Before you know it, most cities will be too hot to host the Summer Olympics
In 70 years only a handful of cities will be cool enough to host the Summer Olympics, according to research published in the journal the Lancet.
According to the climate models the researchers used, if the Earth keeps warming at its current rate, only eight cities outside western Europe and three cities in North America (San Francisco, Calgary and Vancouver) will be suitable hosts by 2085. All of Latin America and Africa will be too hot. Istanbul, Madrid, Rome, Paris, Budapest and Tokyo — all of which were bidders for the 2020 or 2024 Olympics — would be too hot to host them by 2085.
The researchers used two climate models to project how temperature, humidity, heat radiation and wind would change over the next century.
Here's how the researchers figured out the cutoff: Only cities with more than 600,000 people and elevations under one mile were considered. A city didn't make the cut for 2085 if there was more than a 10% chance it would have to cancel the Olympic marathon (a popular outdoor event at the Olympics) at the last minute due to heat concerns. That's also the cutoff used for the Winter Olympics right now. If a city has more than a 10% chance of not getting enough snowfall for the games, it can't be a host.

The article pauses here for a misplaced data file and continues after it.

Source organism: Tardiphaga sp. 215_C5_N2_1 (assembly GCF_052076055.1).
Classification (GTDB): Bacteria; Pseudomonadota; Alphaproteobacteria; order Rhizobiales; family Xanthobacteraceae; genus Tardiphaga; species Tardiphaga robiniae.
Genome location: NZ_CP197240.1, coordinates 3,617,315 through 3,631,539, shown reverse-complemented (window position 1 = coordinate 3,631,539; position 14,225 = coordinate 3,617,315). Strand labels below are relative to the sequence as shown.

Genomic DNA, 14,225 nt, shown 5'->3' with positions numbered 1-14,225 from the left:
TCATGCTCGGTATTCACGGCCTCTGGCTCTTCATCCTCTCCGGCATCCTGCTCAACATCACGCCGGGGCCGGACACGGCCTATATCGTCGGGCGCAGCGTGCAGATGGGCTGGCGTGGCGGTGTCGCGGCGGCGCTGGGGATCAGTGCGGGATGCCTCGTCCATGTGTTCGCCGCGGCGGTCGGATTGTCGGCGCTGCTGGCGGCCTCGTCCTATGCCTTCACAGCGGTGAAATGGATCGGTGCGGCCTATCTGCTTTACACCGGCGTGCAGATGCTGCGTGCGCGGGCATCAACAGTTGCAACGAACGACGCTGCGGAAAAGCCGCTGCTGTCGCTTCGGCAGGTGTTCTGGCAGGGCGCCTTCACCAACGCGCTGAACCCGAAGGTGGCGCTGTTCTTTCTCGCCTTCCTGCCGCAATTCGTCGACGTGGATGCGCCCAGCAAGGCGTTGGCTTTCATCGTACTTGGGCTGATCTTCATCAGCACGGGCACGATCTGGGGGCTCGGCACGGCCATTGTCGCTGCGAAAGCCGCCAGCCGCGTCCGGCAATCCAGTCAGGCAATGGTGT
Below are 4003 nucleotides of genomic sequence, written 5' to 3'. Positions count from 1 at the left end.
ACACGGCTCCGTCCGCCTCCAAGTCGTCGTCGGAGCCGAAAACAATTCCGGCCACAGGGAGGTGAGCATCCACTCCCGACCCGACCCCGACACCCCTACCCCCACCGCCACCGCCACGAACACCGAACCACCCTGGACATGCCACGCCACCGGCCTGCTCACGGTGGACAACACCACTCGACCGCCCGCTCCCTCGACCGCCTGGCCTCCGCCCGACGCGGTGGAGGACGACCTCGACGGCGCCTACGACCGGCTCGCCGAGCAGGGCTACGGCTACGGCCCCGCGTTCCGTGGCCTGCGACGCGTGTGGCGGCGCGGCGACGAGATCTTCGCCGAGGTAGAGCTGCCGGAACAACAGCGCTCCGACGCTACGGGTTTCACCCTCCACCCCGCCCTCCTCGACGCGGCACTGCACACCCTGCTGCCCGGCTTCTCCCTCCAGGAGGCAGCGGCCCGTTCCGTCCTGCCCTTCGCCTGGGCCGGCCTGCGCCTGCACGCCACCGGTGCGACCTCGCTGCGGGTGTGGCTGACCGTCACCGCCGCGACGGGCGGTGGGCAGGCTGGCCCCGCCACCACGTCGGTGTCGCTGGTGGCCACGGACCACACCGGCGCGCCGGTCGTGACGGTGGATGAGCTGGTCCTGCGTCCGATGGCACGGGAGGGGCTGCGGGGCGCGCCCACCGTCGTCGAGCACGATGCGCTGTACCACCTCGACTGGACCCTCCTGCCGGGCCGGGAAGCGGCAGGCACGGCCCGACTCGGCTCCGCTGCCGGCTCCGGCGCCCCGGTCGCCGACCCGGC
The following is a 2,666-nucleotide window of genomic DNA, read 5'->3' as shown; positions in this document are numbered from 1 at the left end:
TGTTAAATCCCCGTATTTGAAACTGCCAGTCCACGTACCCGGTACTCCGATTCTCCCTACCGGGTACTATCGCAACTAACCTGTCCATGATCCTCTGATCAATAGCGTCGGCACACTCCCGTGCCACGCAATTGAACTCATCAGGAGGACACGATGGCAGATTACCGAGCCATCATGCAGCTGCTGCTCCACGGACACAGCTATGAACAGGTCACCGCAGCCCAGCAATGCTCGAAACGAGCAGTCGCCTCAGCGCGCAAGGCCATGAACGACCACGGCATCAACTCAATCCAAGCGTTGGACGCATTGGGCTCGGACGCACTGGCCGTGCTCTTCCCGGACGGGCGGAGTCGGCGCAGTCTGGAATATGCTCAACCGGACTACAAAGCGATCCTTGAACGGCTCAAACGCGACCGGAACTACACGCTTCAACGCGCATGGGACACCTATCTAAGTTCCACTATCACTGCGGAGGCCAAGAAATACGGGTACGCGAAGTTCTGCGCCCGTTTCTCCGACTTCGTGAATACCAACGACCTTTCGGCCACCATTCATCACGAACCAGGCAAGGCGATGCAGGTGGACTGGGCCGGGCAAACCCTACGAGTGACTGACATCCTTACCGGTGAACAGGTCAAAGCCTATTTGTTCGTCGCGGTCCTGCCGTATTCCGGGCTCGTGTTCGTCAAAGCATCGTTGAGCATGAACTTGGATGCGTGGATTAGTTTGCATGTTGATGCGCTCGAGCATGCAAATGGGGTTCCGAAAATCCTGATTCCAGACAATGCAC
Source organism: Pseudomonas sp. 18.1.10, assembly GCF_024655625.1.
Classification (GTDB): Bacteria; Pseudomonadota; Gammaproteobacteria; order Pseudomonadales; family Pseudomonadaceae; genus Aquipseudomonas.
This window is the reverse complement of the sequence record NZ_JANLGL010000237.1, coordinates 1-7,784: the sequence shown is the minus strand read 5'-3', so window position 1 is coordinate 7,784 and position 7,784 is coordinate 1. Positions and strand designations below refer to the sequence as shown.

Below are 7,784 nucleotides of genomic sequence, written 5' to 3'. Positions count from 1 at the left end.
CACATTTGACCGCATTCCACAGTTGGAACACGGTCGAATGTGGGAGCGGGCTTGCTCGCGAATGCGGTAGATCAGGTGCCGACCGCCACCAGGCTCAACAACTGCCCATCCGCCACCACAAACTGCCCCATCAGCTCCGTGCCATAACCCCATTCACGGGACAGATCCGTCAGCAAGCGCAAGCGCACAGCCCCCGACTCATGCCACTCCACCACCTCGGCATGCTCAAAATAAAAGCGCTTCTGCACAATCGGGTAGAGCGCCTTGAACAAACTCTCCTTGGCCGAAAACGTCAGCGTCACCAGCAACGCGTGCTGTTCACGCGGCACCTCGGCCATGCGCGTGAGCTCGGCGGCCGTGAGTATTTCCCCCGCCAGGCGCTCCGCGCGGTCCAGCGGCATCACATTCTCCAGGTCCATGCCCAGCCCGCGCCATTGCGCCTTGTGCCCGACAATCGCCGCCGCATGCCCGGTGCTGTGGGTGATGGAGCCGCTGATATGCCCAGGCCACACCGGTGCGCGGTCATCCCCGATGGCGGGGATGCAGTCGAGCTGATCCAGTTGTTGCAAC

"If you're going to be spending billions of dollars to host an event, you're going to want have a level of certainty that you're not going to have to cancel it at the last minute," study co-author Kirk Smith said in a statement.
There are workarounds of course, like hosting the games indoors, but the research helps illuminate some of the ways that climate change may disrupt our lives.
"Climate change is going to force us to change our behavior from the way things have always been done," Smith said. "This includes sending your kids outside to play soccer or going out for a jog. It is a substantially changing world. If the world's most elite athletes need to be protected from climate change, what about the rest of us?"
And if 2085 is too hot for the Summer Olympics, just imagine what the Winter Olympics could be like.